Actually the whole purpose of curation rewards were to encourage exactly this behavior. The problem is... that vote is not the best way to give a feedback. There is a reason why when people are flagged, they are always looking for explanation from a flagger.

That makes no sense.

because...?

I don't see how people spamming "Good post :)" on every bad post on the platform will create any long lasting value.

I don't see how people spamming "Good post :)" on every bad post on the platform will create any long lasting value.

only the pool for comments under low-value post will be greater. Someone still would need to vote for that.

If someone would leave a great comment under average post and only X would vote for that, this comment should receive more reward comparing to situation when exactly the same comment would be posted under post which already has great value and also would be voted be the same X.

That would actually cause that "great post" comments (which were posted only to be rewarded) would almost never appear under great-value post.. because those comment would need to receive tons of votes to get meaningful payout from smaller pot.

Though I am personally for removing curation reward, I totally agree your opinion. Removing curation reward and separating comment pool are not fully discussed yet, and there's no clear consensus among the community members. Let unfinished things opened.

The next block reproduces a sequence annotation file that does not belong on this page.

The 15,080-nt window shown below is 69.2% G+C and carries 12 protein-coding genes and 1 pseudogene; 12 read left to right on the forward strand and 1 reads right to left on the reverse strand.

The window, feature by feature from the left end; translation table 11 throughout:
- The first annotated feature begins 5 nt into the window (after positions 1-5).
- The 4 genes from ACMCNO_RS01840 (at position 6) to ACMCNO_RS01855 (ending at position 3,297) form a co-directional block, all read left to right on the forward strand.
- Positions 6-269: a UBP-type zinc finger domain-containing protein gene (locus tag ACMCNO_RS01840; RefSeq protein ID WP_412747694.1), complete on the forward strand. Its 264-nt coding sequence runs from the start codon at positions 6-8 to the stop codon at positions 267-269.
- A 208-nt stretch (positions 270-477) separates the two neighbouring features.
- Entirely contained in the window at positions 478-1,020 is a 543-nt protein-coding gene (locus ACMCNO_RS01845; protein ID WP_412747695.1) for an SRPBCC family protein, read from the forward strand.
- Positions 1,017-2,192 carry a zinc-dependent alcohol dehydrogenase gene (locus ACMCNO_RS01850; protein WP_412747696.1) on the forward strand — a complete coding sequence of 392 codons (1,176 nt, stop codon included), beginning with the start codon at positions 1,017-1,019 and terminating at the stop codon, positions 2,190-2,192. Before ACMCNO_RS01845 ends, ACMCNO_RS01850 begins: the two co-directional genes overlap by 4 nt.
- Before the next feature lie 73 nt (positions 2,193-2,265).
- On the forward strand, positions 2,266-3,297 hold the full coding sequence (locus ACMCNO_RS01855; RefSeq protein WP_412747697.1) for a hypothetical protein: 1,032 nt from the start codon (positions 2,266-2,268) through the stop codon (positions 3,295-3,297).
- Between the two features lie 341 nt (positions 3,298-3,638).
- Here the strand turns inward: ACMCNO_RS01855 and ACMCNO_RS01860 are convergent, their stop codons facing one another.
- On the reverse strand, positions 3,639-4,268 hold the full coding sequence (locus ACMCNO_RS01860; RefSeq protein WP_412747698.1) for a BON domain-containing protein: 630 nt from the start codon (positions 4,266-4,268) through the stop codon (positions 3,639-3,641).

We propose to role out the new curve for the comments only because comments do not have curation rewards in the next release.

I am opposed to this. Among other problems it will result in less honest (or at least not aggressively abusive) vote power being deployed into the comment pool and therefore facilitate abuse.

I think it is better to address the issue of revising curation rewards as needed, not have a separate comment pool at all, and just use the new curve (or one like it) for all content, with all content earning curation rewards.

Why treat posts as different from comments when comments can contain just as much information as posts, will engage users in a natural way by starting/continuing the conversation and exploring other discussions, and if we remove the incentives for commenting or experimenting with comments doesn't that affect a greater majority than posts themselves as there are more comments than posts?